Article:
Between new cannabis legalization laws, drug decriminalization efforts, and discoveries related to medicinal psilocybin and other psychedelic substances, recent years have marked a resurgence for psychedelics in U.S. culture, politics, and medicine.
Zappy Zapolin is the filmmaker and activist behind The Reality of Truth, a documentary that follows Hollywood movie star Michelle Rodriguez and several of her friends through a journey of personal discovery fueled by psychedelics.
In this episode of the Ganjapreneur.com podcast, Zappy joins our host TG Branfalt to discuss the resurgence of psychedelics in American politics and culture, drug decriminalization developments from last November’s election, and the latest medicinal discoveries related to psychedelic substances including ketamine, psilocybin, and cannabis. The conversation also covers Zappy’s transition from an early digital-era pioneer to an activist filmmaker, how psychedelics can help society recover from the collective trauma caused by the coronavirus pandemic, and more!
You can listen to the interview through the media player below or through your favorite podcast listening platform. Scroll further down to find a full transcript of this week’s podcast episode.
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TG Branfalt: Hey there. I’m your host, TG Branfalt, and thank you for listening to The Ganjapreneur.com Podcast, where we try to bring you actionable information and normalize cannabis through the stories of Ganjapreneurs, activists, and industry stakeholders. Today is a real departure from the show. We obviously stick to guests in the cannabis industry and we’ve obviously had drug reform activists on the show but today, I’m going off the rails here with Zappy Zapolin. He’s the director of the 2016 documentary, The Reality of Truth, which follows actress Michelle Rodriguez and others on a personal journey of discovery and Lamar Odom Reborn which focuses on Odom’s journey from public breakdown, depression and addiction, to healthy and thriving through ketamine infusions and plant medicine.
He’s also the founder of The Ketamine Fund which offers free ketamine to veterans and others who are suicidal and the Mind Army, which believes that every human being has the inalienable right to go inside their own minds for answers and healing. So, not our sort of typical cannabis business owner, Zappy, but it’s really great to have you on, especially what just happened with the election the other day. Drugs won the day, as I’ve been saying for a couple of days.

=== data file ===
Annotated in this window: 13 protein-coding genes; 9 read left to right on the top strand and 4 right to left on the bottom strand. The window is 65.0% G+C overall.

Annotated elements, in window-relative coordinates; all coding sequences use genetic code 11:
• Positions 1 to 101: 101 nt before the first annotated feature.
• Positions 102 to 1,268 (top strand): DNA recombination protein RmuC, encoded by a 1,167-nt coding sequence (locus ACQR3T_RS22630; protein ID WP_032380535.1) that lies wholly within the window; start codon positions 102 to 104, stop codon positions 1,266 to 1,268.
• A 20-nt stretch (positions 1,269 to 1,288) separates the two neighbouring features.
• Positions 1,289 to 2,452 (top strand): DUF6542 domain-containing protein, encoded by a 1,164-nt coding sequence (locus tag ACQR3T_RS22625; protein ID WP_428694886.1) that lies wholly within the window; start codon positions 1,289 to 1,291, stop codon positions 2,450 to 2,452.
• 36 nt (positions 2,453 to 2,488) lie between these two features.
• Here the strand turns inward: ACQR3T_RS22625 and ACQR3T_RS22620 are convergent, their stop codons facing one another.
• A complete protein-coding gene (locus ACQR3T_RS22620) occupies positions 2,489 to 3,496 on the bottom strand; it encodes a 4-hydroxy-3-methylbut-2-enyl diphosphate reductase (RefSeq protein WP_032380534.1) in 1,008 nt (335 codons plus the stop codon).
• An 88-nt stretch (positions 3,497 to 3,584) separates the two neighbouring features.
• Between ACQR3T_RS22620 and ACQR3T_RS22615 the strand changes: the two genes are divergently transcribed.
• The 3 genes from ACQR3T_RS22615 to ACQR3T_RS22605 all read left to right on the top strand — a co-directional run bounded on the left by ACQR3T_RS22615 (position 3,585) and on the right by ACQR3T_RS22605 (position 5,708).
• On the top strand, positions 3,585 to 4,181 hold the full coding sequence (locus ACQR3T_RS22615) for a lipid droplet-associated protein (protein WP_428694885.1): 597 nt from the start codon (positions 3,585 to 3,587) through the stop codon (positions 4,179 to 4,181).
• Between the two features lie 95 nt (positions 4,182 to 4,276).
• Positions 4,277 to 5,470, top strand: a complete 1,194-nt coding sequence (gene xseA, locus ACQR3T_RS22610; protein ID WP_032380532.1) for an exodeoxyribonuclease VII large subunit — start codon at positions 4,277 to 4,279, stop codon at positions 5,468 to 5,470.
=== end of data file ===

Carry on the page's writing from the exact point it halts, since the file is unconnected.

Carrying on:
Michael Zapolin: Yes.
TG Branfalt: But before we get into everything that we have to talk about today, man, tell me about you, your background and how did you end up focusing your sort of work and life on psychedelics?
Michael Zapolin: Yeah. No. It’s a really organic story. I grew up in Boston, Massachusetts and after college I went to work on Wall Street and I wanted to be more of an entrepreneur. And at some point I jumped into that entrepreneurial path and what happened was, it was the early 90s and they had deregulated television so you could make your own TV show, buy time on TV, what would be an infomercial. But it was just so open that I was like, “Wow. This is so cool.” I knew some people had some production equipment and decided to go into the infomercial space.
And I wound up getting on the Today Show with Katie Couric because there was so little information that she had me and the guy from Time Life Videos, where they were the masters of that. And at the end of the segment when she wrapped up, I said, “Oh, by the way, Katie, if anybody wants to get in touch with me I’m at 1-800- bah, bah, bah.” And I gave out the 800 number. After the camera cut she screamed me out for five minutes on how unprofessional I was, never be back on the Today Show again.
But back at my office in Boston, the phones were ringing, hundreds of phone calls coming in. Every time zone the show would play, we’d get another 100 calls. And in there, there was Diana Ross was watching, the singer. She had her assistant call me. Time Warner Cable, Pop people contacted me and said, “Hey, we need to do internal infomercials on our barker channels.”
So, all of a sudden I created this overnight infomercial company and I kept doing that and had some good experiences with infomercials. But when the late 90s came and I started to see the internet happening, I was like, “Oh my god. Wow. This is the holy grail of direct marketing. You’re going to be able to track consumers all the way through the system. This is better than infomercials. I got to get into this right now.” And so I thought, “Okay. Where do I fit in in the internet?” And my theory was that if I got a categoric, generic domain name like beer.com or diamond.com, I would have a certain amount of credibility as an entrepreneur, as a business. As more people came on the internet, I would rise with the tide. And I was like, “Wow. Let me figure out what domain I ought to get.”
And so I made a list. I called it my Super Bowl list, which was, I wanted an industry that advertised at the Super Bowl, figuring that would be a big enough category for me to develop for a few years. So I made the list, it was beer, cars, computers, insurance, credit cards, and top of the list was beer. So I was like, “Oh, I wonder what’s at beer.com.” I typed it in and there was this hobbyist site of a kid with pictures of him and his friends throwing up from drinking too much. And I thought, “Wow.” I looked him up. He’s in Colorado. And I’m thinking, “This guy’s in Colorado with beer.com. He can’t find a beer sponsor?” Because at the top of the page it said, “We need advertisers so we can buy more beer.”